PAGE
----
Hammad’s idea has set her work apart in Palestine’s fashion scene, designing up to date trends that incorporate the embroidery traditional to the region: high-waisted embroidered skirts, fringe kimonos with embroidered sleeves, capes with detachable embroidered belts and fitted dresses with embroidered waists and necklines.
Yet, along with her casualwear, Hammad also receives requests from young Palestinian brides to design their bridal henna dresses, worn the day before the wedding.
‘Initially, I take their thoughts and my ideas and sketch out a design for each bride. Then, I pick out the colour of the thread and fabric, usually velvet and satin, and pick out the design of the pattern,’ she says, describing her design process. ‘Afterwards I cut the fabric, usually into a mermaid or princess cut, and take it to a group of women in the villages of Sinjel and Khirbet Abu Falah to embroider, which takes up to six months to complete.’
The labour-intensive time dedicated to embroidering Hammad’s designs signifies embroidery’s importance in Palestinian culture, rooted in the lifestyle of women from rural villages, both historical and contemporary.
‘Embroidered garments for women were often a part of the social structure, as was the wearing of jewellery,’ writes Jehan Rajab in her study of Palestinian costume, ‘…much importance was attached to the embroidery.’
Society in Palestine was, traditionally, split into three groups: the townspeople, the villagers or fellahin, and the Bedouins, referred to as Bedu. Most of Palestine’s population was fellahin, inhabiting as many as 700 villages. Historically, it was the fellahin women who created some of the finest embroidery.
It was, and is, considered a pastime. After a day’s work spent helping men in the fields or doing domestic work, fellahin women would gather outside their doorways – providing that the light outside was still good – and socialise as they worked on their embroidery.
Girls were taught how to stitch between the ages of six and ten and, in addition to cushion covers for their new homes and tobacco bags for their husbands, were expected to have finished working on their bridal dress in time for their wedding.
Bridal dresses such as the melaka and the janna wa nar were popular, standing out for their colours and design. The melaka, or royal thobe, was emblematic of the Bethlehem area.
Margo Zeidan, who has been embroidering for over 40 years in the Bethlehem town of Beit Jala, describes the melaka as made of black fabric with light green and purple stripes. ‘Embroidery is made on the chest, sleeves and the two sides of the dress,’ she says of its subdued palette. ‘It has also a short sleeve jacket called the “taqseereh”.’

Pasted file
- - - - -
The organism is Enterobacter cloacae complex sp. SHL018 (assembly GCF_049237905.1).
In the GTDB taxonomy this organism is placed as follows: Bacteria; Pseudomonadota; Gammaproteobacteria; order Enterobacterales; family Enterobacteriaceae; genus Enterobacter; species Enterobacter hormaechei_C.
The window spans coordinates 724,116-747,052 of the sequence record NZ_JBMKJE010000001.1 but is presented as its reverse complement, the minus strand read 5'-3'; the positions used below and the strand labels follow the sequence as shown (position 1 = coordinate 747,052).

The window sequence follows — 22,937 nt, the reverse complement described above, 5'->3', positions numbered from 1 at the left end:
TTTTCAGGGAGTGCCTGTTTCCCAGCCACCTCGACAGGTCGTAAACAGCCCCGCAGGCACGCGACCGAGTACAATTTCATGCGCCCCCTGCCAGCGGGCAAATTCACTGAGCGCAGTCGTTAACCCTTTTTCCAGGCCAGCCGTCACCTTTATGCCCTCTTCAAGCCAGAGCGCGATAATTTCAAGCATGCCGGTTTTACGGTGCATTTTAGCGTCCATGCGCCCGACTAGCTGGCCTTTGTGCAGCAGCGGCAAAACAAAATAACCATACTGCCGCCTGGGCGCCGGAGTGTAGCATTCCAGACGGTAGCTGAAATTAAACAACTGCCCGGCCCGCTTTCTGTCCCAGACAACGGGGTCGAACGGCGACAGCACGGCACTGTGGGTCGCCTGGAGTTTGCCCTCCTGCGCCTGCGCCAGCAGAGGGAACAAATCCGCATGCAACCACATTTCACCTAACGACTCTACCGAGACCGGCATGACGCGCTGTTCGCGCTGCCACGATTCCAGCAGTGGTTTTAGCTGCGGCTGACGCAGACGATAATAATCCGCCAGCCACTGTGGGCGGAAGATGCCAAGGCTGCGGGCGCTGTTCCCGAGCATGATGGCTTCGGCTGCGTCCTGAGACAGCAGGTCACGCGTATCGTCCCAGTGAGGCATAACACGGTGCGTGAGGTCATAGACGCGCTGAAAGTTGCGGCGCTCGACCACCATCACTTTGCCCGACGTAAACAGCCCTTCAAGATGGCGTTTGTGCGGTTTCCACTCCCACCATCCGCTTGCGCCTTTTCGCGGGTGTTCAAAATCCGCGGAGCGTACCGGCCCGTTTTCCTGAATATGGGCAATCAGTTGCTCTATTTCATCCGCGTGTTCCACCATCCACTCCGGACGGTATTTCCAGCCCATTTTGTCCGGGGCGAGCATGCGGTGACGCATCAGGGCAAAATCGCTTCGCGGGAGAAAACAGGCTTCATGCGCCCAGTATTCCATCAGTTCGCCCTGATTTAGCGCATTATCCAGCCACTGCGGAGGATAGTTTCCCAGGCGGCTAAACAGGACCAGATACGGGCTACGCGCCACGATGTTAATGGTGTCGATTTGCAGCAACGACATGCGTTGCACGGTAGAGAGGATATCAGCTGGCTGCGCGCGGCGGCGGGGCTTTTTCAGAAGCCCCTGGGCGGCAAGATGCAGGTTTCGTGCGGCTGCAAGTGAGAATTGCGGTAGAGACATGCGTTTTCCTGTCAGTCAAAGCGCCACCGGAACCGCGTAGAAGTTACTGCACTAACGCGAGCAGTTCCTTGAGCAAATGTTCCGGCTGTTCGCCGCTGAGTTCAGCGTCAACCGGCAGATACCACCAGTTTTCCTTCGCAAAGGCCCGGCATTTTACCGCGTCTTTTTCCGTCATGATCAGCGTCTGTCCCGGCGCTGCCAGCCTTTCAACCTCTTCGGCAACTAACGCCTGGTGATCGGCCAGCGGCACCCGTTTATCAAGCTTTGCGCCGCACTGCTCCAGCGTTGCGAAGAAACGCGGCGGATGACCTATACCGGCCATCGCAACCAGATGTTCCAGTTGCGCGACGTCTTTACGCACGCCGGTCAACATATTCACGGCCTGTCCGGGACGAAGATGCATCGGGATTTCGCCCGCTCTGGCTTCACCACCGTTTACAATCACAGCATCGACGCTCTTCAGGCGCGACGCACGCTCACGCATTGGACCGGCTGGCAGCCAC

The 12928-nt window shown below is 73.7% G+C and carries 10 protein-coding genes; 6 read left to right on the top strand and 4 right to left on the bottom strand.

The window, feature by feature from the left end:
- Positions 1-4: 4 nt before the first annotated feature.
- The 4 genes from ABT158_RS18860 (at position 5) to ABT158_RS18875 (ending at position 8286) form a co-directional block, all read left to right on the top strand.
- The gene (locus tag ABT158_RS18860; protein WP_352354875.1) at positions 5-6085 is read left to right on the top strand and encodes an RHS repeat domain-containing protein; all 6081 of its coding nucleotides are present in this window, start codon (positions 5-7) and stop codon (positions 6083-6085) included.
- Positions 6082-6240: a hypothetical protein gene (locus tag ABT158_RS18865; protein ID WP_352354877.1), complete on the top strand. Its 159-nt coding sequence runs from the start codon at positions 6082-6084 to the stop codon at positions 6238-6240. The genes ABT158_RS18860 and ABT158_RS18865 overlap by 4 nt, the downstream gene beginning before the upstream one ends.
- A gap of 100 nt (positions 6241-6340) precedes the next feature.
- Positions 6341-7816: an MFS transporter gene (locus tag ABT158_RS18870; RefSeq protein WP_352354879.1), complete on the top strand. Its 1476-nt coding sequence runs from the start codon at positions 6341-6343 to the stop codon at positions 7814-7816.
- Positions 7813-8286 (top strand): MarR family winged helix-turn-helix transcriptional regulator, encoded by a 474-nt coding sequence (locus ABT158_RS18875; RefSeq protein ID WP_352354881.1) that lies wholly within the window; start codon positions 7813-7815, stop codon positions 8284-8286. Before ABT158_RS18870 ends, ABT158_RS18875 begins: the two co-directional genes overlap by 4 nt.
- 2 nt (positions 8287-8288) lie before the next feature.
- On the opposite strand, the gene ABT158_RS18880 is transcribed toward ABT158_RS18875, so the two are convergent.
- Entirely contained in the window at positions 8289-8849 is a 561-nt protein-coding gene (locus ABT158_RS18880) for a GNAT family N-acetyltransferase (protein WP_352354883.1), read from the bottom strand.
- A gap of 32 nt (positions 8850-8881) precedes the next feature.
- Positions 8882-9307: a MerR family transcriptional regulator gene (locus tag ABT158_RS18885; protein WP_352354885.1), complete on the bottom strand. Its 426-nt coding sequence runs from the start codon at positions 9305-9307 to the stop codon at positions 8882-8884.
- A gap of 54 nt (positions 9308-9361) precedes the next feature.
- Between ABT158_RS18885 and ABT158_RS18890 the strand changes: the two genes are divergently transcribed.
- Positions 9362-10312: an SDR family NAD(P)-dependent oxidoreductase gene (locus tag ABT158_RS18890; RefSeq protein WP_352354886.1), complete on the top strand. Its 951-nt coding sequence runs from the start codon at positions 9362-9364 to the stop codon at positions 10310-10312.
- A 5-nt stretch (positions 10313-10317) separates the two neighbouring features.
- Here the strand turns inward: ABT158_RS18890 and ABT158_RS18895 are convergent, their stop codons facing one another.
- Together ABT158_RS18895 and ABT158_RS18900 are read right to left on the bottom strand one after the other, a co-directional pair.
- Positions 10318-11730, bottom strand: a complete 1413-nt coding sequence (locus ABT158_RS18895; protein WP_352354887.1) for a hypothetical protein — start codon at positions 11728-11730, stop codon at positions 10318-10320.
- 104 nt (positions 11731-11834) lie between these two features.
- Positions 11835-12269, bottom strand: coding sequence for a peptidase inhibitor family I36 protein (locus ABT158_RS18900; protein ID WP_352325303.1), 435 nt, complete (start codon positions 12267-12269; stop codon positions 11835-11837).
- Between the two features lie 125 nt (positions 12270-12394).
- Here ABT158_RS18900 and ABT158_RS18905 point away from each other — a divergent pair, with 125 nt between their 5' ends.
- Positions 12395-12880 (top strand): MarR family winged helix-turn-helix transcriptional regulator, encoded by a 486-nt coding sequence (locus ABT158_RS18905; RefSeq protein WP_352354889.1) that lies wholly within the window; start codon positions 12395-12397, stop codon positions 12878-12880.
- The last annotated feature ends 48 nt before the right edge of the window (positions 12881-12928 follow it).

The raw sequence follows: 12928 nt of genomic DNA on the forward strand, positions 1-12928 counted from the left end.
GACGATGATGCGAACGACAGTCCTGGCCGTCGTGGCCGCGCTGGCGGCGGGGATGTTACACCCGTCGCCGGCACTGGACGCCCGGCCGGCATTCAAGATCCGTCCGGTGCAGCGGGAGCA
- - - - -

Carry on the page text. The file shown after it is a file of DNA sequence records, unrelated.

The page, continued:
The janna wa nar, or ‘heaven and hell’ thobe, in contrast, was made of green and red fabric that blazed down the sides of the dress in vertical strips and across the hips horizontally, signifying the garden of paradise and the fires of hell. It had red and orange silk sleeves. This janna wa nar originates from the south-western plain, including Hebron and its surrounding villages Fallujah and Thahiriyeh.
These days, there are more options for a bride. ‘I embroider whatever the customer chooses,’ says Hammad. ‘Sometimes they request the traditional and other times they ask for the modern fashion dresses, like the one-sleeve long dress and the strapless.’
Weddings in Palestinian villages and towns, however, have not changed in terms of customs and traditions. The groom and his family still make their way to the bride’s house in a lively zaffeh, from where the bride is then taken either in a horse or camel-driven carriage to the wedding hall.
The hands of the bride and groom are still decorated the day before with henna, with a wedding feast of mansaf on the same day or day after. And, of course, women still turn out in their finest embroidered dresses, or thobes.
Embroidered dresses are also a way to distinguish the status of a woman in Palestinian society, whether she is a bride, a mother or a pregnant wife. The patterns and motifs used in the embroidery were not just geometric shapes but were taken from the familiar surroundings of the womens’ daily lives, for example the saru (cypress tree), kaus (the v-arch), nakhleh ‘ali (tall palms), the narrow vertical lines of little squares that refer to a baker’s wife and the ’irq el tuffah (apple branch).
It is possible, therefore, to differentiate between different embroideries according to their specific region, based on the pattern of the embroidery, along with the design and colour combinations of the cloth. Thus, embroidery in Palestine is not just a marker of culture, but also one of geography.
Zeidan, who hand-stitches every embroidered piece, uses six geometric patterns representing, mainly, the Bethlehem area, including Beit Jala and Beit Sahour. Her designs incorporate the sabaleh (fishbone) or the stars, and patterns similar to the quwwar motifs found on vases.
She also provides monthly workshops so that younger women can learn what she calls Palestine’s ‘beautiful heritage,’ and recently opened up her own store in Beit Jala. ‘I do believe that there is a revival of Palestinian embroidery,’ she states. ‘In fact I’m devoting my work for this cause in order to preserve it from extinction.’